Year of Europe
"Tell me again about Europe and her pains,
Who's tortured by the drought, who by the rains.
Glut me with floods where only the swine can row" -- William Empson
Europe is in crisis, deep economic and political crisis. With many member-state economies now tottering on zero-growth meltdown, professional politicians and economists persist with austerity drives and devise ideological covers for the continued plundering of public resources. Frack capitalism power-drills into the public realm, extorting value from erstwhile common property. A para-state of technocrats and Euro-bureaucrats, meanwhile, governs, "sending us rain and sunshine from above" (Marx). One big problem such professional representation poses for ordinary Europeans -- for people I shall call amateur shadow citizens -- is PARTICIPATION. Shadow citizens are disenfranchised Euro-citizens who express a citizenship waiting in the wings, a potential solidarity haunting the mainstream, floating across frontiers and through designated checkpoints. This lecture investigates the dialectic between professional austerians and shadow citizens, doing so while attempting to put a fresh spin on Henri Lefebvre's "late" ideal that the right to the city is "nothing less than a new conception of revolutionary citizenship."
Andy Merrifield, Supernumerary Fellow in Human Geography, Murray Edwards College, University of Cambridge
Andy Merrifield is a writer, social theorist, and urban geographer. He has taught human geography at the University of Southampton, King's College, London, and Clark University in Massachusetts, and has been a visiting scholar at Johns Hopkins University, Baltimore, the University of California, Los Angeles (UCLA), the University of Sao Paulo, Brazil, the University of Manchester (as Leverhulme Visiting Professor), and the City University of New York CUNY). For a number of years, he was a freelance writer living in France, where he wrote biographies of Guy Debord and Henri Lefebvre, as well as a bestselling "existential" travelogue, The Wisdom of Donkeys. He is author of nine books; his articles, essays, and reviews have appeared in the Times, The Nation, Harper's Magazine, New Left Review, Adbusters, Harvard Design Magazine, Radical Philosophy, Monthly Review, and Dissent, amongst others.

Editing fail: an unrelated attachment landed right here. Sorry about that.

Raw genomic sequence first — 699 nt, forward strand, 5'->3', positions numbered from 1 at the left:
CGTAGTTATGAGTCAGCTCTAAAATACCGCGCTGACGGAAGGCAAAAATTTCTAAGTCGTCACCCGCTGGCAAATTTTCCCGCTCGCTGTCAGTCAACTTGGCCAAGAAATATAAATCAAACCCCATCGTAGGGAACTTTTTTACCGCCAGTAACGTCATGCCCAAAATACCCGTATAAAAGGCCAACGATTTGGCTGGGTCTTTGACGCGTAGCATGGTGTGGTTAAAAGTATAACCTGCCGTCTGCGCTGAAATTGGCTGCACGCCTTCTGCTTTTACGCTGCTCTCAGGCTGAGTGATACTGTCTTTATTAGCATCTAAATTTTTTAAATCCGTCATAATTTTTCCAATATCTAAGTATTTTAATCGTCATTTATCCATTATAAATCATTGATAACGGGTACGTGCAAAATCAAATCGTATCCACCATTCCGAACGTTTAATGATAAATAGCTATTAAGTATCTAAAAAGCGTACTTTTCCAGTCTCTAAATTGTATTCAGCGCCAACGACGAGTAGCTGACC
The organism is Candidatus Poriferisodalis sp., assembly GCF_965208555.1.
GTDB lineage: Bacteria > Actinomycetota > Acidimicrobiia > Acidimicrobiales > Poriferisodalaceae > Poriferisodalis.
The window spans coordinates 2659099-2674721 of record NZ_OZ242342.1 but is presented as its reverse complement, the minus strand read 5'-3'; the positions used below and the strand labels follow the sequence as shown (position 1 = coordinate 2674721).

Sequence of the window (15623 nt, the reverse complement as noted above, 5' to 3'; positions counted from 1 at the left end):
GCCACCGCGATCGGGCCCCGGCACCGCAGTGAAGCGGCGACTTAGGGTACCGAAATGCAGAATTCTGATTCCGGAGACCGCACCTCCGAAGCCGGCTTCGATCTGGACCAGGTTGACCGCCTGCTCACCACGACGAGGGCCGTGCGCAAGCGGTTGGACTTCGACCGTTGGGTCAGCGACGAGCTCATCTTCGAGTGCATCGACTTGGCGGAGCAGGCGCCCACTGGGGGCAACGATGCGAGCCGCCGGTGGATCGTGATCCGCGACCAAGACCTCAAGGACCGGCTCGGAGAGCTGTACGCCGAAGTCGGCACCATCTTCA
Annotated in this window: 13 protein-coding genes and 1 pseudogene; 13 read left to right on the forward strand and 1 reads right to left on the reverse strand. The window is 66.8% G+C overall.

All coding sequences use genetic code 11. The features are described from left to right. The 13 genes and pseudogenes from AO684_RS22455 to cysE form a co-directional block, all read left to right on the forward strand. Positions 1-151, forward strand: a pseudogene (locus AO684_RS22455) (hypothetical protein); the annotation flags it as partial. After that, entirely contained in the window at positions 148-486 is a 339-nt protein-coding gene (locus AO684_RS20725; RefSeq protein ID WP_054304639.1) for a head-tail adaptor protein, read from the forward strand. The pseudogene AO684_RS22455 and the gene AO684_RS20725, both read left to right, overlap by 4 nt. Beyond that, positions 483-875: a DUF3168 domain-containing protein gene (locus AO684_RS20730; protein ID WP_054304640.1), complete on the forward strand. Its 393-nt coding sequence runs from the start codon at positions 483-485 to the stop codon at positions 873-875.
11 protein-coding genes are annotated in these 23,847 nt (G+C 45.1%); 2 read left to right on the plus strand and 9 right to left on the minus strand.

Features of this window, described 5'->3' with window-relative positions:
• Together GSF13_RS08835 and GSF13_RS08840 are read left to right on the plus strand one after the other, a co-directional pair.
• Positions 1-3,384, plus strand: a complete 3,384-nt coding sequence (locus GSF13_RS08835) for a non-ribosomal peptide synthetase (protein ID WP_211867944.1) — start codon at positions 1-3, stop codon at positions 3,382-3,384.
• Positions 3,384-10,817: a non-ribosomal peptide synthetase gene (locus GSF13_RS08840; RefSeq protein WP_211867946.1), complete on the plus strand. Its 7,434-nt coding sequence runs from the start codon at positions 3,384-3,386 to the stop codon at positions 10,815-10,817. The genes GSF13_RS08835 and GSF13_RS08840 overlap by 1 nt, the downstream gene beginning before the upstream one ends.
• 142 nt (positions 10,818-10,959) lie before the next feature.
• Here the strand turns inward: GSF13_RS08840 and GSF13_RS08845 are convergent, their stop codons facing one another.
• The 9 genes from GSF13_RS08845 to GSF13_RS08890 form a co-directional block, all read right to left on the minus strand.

Cloistered Women’s Voices: Sound, Song and Lyric in Early Modern Convents
March 30-April 1, 2016
University of Kentucky, Lexington KY
In recent years, sound, lyric and song in early modern women’s religious communities has received increased attention from musicologists, historians and literary and cultural studies specialists. Despite renewed scholarly interest, disciplinary and geographic boundaries tend to limit prior approaches. For example, few extant works address the intersection of music and literary cultures in early modern women’s religious communities and none consider convent music-making from a global perspective. As a result, it becomes difficult to draw conclusions about cloistered women’s lyrical and vocal production as a broad cultural practice. The Cloistered Women’s Voices Symposium thus responds to these lacunae by examining song and lyric in convents throughout Europe and the Americas. This comparative and cross-disciplinary scope puts diverse convent music cultures into dialogue and draws out paradigms of voice among cloistered women.
Thursday, March 31
6:00 pm—concert; St. Augustine's Chapel, Rose Street
Friday, April 1
9:00 am—First session: Voice and Lyric
1. “Reading Lyrics: Miguel de Toledano’s Minerva sacra.” Colleen Baade, Creighton University
2. “The nun’s smooth tongue has sucked her in”: Cloistered Language in Marvell’s Upon Appleton House.” Tessie Prakas, Kenyon College
3. “Songs in the Prison Cell, Songs at the Scaffold: Carmelite Convent Song extramuros, and the case of the Sixteen Carmelites of Compiègne.” Daniel Hanna, Lake Forest University
11:00—Second session: Sound and Contemplation
4. “Spiritual Soundscapes: La Musique spirituelle (1718) and La Dissection spirituelle of Marie-André Duplessis de Sainte-Hélène of the Hôtel-Dieu of Quebec." Thomas Carr, Harold E. Spencer Emeritus Professor of French
5. “Contrapuntal Voices: Silence in New Spanish Convents.” Sarah Finley, Christopher Newport University
6. “Nuns’ Spiritual Exercises and Music in Early Modern Rome.” Kimberlyn Montford, Trinity University
2:00—Third session: Performance Practice
7. “A Most Useless Vanity: Venetian Novices Singing at their own Monacations.” Jonathan Glixon, University of Kentucky
8. “Women Singing Low: Bass and Tenor parts in Viennese Convents.” Janet Page, University of Memphis
3:45—Keynote: "Pænæ Catænæ sunt Præmium Amoris: Bodily Mortification and Mystical Death in Convent Choir Lofts." Craig Monson, Paul Tietjens Professor Emeritus of Music, Washington University, St. Louis, Missouri
Organizers: Mónica Díaz, U of Kentucky; Sarah Finley, Christopher Newport University; Jonathan Glixon, U of Kentucky; Daniel Hanna, Lake Forest College